The biggest compliance mistakes to avoid
Using ready-made compliance procedure templates
These are fine to use if you need a quick fix, but they are certainly not ideal as a long-term solution! They are all standardised, which means they wont address the individual hurdles that only your business will come across. By using these you are leaving yourself open to compliance issues which will fall through the net and go unnoticed. As your business grows and develops you will also come across even more hurdles that you never had before. It is essential to continually update and change your compliance procedure documents to ensure they cover all aspects of compliance within your business.
A great way to keep your procedures relevant and useful is to ask your staff on the shop floor what problems they notice or face in their routines. An easy way to do this is to ask them, every time they carry out a compliance report, to add any comments or suggestions which you could include in next procedure update.
Using old technologies
A lot of companies have compliance programmes on old technologies which are never updated or upgraded. These tend to be systems which are fragmented, meaning data can’t be streamlined to give the best insights. When compliance data is coming from lots of different places it makes it incredibly hard to create reports and get real value out of your data.
To avoid this, it is best to opt for a cloud-based compliance solution such as Oplift Review which hosts and maintains the product. This ensures it is always kept up to date and that all of your data is streamlined, making it easier for anyone anywhere at any time to access and analyse your data.
Not checking the compliance of your third-party vendors
While your company may be fully compliant, your third-party vendors may not be! If you don’t stay on top of your third-party vendors then you could be liable if there is a compliance violation. To ensure you properly vet them you should:
- Thoroughly screen each third party that you work with, carrying out full background checks which should include, history, policies, regulations, any convictions, and government dealings.
- Carry out audits and inspections so you can evaluate their codes of conduct, processes and regulations.
- Put controls in place for your third-party vendors. This will ensure that you prevent and detect any breaches of compliance.
- Carry out risk assessments on your third party vendors.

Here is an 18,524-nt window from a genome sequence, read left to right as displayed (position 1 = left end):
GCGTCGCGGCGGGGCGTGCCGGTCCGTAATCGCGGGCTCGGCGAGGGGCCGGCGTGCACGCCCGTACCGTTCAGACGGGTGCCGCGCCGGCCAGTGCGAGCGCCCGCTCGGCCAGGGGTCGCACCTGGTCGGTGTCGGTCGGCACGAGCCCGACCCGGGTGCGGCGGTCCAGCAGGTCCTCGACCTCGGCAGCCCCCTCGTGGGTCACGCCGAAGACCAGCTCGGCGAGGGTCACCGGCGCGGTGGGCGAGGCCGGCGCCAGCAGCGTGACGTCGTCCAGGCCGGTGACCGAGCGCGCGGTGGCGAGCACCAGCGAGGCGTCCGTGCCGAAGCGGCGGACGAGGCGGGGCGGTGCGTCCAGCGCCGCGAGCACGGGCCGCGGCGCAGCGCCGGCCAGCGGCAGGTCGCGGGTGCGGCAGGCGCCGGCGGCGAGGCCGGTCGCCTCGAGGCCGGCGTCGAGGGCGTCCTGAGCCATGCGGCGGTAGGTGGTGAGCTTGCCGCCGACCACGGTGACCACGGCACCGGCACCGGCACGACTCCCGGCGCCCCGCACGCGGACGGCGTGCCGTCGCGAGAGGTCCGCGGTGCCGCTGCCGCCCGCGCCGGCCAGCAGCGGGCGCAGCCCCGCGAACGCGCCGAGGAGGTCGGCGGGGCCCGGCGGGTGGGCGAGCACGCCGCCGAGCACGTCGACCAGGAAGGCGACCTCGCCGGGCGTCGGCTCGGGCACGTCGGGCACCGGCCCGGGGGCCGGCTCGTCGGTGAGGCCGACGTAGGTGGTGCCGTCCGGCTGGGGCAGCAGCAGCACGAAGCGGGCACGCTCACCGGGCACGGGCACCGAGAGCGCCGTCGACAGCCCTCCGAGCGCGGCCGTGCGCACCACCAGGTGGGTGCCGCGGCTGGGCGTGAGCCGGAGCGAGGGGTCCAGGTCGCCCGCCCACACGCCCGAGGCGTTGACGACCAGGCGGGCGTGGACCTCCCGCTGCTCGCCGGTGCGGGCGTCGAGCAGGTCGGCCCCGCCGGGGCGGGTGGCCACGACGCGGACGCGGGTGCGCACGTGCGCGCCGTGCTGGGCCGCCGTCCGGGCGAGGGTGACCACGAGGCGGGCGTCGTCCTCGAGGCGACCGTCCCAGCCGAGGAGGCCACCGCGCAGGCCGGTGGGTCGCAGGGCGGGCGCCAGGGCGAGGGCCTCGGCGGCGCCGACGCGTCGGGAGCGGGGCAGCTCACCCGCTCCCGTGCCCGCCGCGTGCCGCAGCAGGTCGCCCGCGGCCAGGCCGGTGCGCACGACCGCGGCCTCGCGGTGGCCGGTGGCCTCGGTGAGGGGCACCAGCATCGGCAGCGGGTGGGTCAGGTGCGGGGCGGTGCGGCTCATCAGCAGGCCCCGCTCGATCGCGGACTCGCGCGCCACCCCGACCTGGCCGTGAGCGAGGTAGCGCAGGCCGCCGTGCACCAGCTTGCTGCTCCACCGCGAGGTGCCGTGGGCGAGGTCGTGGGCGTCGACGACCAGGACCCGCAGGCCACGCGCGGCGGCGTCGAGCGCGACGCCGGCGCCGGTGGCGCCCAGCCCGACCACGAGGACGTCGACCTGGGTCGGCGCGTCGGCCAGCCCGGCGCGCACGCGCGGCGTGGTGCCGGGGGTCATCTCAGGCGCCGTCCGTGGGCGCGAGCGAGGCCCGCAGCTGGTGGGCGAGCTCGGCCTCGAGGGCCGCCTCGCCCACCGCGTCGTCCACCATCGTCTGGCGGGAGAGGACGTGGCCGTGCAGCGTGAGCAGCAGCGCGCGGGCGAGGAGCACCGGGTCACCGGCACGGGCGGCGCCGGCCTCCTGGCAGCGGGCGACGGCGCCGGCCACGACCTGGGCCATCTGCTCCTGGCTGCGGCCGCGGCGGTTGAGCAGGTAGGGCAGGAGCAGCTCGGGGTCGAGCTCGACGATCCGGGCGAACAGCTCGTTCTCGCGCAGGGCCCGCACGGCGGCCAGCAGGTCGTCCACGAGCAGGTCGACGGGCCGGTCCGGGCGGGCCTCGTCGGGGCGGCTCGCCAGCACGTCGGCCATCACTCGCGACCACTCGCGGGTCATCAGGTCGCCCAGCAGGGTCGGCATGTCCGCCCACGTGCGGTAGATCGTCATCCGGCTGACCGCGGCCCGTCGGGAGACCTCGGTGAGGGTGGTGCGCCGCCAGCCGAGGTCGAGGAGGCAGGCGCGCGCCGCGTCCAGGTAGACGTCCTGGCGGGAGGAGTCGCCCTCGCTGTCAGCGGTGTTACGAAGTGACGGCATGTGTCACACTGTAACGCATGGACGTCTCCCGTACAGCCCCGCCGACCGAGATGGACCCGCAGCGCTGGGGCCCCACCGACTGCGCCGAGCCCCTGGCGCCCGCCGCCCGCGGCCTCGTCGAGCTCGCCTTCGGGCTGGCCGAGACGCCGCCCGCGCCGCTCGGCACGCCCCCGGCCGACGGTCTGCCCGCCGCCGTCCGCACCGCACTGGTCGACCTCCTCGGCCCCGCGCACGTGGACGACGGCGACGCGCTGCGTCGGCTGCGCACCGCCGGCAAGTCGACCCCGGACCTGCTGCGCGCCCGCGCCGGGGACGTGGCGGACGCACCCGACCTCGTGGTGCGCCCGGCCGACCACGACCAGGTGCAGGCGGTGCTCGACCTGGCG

Not monitoring your processes
You should never wait for an external auditor to point out your compliance issues, you should be monitoring your processes and finding them yourself. By doing this, you’ll be able to stop problems before they arise, and you’ll be able to create smoother processes within your business. You should be carrying out internal compliance audits every month. You can do these easily with digital checklists or reports.
Oplift Review allows your staff to capture insights quickly and easily, add photos or comments, and create a report all from a mobile app. Simply tap and send your report afterwards.
Not connecting issues
In order to prevent health and safety breaches, you often have to do a bit of detective work and connect the dots between small occurrences which at first you may not think would be that serious. These small incidents could represent a bigger problem which your business is facing. If you don’t look into them fully you will end up in an awkward position if an external officer brings them up.
To avoid making this mistake you should treat every small incident as a large issue and investigate them fully. Dig deep into the information you have and ask the relevant people as many questions as you need. Digital reporting platforms such as Oplift Review can connect the dots for you! They provide you with analytics so you can see insights and problems in different areas. This allows you to put measures in place to stop you having problems before they are problems.
Other posts that may be of interest to you:
The easiest way to ensure regulatory compliance in your business
The real reasons your staff aren’t taking responsibility
How to improve on boring employee handbooks